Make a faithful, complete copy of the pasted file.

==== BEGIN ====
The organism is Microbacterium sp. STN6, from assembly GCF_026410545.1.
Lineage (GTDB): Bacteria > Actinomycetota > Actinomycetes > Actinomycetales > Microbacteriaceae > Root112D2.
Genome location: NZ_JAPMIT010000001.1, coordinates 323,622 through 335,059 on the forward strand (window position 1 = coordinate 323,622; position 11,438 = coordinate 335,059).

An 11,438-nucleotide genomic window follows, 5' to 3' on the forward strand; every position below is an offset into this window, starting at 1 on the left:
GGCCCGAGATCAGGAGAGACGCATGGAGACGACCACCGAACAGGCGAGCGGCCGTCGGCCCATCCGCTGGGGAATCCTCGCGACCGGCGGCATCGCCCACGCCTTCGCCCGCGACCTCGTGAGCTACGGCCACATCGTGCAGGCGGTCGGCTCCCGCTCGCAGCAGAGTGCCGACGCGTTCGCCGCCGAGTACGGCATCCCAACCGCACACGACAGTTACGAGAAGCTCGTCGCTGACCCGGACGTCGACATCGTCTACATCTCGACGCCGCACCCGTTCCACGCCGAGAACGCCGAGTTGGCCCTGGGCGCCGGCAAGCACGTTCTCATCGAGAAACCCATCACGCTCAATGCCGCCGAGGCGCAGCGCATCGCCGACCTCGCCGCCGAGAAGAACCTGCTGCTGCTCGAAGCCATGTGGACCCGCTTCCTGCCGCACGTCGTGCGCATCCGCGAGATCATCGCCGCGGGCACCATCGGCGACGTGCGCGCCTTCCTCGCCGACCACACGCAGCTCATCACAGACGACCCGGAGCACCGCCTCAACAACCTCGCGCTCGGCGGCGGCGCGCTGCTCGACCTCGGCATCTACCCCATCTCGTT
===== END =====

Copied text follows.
The organism is Microbacterium sp. STN6, from assembly GCF_026410545.1.
Lineage (GTDB): Bacteria > Actinomycetota > Actinomycetes > Actinomycetales > Microbacteriaceae > Root112D2.
Genome location: NZ_JAPMIT010000001.1, coordinates 323,622 through 335,059 on the forward strand (window position 1 = coordinate 323,622; position 11,438 = coordinate 335,059).

An 11,438-nucleotide genomic window follows, 5' to 3' on the forward strand; every position below is an offset into this window, starting at 1 on the left:
GGCCCGAGATCAGGAGAGACGCATGGAGACGACCACCGAACAGGCGAGCGGCCGTCGGCCCATCCGCTGGGGAATCCTCGCGACCGGCGGCATCGCCCACGCCTTCGCCCGCGACCTCGTGAGCTACGGCCACATCGTGCAGGCGGTCGGCTCCCGCTCGCAGCAGAGTGCCGACGCGTTCGCCGCCGAGTACGGCATCCCAACCGCACACGACAGTTACGAGAAGCTCGTCGCTGACCCGGACGTCGACATCGTCTACATCTCGACGCCGCACCCGTTCCACGCCGAGAACGCCGAGTTGGCCCTGGGCGCCGGCAAGCACGTTCTCATCGAGAAACCCATCACGCTCAATGCCGCCGAGGCGCAGCGCATCGCCGACCTCGCCGCCGAGAAGAACCTGCTGCTGCTCGAAGCCATGTGGACCCGCTTCCTGCCGCACGTCGTGCGCATCCGCGAGATCATCGCCGCGGGCACCATCGGCGACGTGCGCGCCTTCCTCGCCGACCACACGCAGCTCATCACAGACGACCCGGAGCACCGCCTCAACAACCTCGCGCTCGGCGGCGGCGCGCTGCTCGACCTCGGCATCTACCCCATCTCGTT